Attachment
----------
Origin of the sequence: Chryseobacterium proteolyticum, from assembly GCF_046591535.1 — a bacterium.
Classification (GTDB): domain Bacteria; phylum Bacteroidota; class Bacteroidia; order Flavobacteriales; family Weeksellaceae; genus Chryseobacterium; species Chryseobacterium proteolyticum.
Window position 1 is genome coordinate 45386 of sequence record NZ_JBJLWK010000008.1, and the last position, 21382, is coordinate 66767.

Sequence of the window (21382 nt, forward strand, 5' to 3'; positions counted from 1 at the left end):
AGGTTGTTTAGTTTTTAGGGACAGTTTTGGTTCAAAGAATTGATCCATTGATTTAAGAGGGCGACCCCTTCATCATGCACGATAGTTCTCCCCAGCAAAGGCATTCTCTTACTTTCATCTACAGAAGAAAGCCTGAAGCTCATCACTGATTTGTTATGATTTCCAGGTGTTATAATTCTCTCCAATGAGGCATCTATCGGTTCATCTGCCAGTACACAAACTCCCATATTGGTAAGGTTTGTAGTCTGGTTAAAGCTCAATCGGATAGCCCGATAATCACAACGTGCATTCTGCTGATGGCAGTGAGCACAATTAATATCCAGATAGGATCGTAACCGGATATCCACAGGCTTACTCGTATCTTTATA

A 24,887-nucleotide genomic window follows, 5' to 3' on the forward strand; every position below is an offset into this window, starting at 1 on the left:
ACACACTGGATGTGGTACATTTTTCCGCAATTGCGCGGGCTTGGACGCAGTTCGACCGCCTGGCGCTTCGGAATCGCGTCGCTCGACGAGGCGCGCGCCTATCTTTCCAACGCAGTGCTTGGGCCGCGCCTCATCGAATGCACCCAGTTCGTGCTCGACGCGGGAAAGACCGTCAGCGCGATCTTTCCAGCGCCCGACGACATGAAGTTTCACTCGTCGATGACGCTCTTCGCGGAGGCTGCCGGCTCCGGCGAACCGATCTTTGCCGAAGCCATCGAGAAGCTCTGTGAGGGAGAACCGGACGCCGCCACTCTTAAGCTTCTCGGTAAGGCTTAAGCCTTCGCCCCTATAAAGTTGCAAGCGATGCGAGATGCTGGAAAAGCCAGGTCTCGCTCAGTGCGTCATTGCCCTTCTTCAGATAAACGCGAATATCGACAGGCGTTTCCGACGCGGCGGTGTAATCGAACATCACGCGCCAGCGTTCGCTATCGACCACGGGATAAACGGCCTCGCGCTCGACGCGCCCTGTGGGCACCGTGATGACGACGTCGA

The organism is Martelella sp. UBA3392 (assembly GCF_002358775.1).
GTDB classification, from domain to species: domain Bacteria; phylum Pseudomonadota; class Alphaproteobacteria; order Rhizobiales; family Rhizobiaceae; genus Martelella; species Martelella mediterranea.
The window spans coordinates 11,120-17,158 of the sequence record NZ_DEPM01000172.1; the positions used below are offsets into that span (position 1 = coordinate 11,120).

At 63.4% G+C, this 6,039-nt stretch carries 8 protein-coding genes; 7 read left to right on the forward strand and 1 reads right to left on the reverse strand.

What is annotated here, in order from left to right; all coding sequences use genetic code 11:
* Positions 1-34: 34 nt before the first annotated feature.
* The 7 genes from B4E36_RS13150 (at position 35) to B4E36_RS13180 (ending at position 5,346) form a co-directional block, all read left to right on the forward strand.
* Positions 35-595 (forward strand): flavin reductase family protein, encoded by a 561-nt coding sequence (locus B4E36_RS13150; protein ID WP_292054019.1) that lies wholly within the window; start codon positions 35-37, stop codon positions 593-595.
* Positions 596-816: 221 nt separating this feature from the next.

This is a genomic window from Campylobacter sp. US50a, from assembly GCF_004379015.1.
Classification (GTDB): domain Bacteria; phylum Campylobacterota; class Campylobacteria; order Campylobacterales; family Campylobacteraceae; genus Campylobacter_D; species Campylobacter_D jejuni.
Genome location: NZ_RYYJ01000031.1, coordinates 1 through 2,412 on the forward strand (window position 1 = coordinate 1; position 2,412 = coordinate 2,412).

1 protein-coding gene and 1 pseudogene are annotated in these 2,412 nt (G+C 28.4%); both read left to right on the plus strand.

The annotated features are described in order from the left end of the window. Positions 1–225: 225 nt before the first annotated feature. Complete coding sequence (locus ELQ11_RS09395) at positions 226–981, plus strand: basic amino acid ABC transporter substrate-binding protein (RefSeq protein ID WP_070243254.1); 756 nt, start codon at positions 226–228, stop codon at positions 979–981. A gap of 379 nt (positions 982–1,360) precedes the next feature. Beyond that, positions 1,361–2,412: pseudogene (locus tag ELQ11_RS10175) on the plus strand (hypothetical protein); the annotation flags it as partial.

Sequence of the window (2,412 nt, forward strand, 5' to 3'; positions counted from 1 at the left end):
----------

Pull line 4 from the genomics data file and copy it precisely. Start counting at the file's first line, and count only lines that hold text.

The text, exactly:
Sequence of the window (21382 nt, forward strand, 5' to 3'; positions counted from 1 at the left end):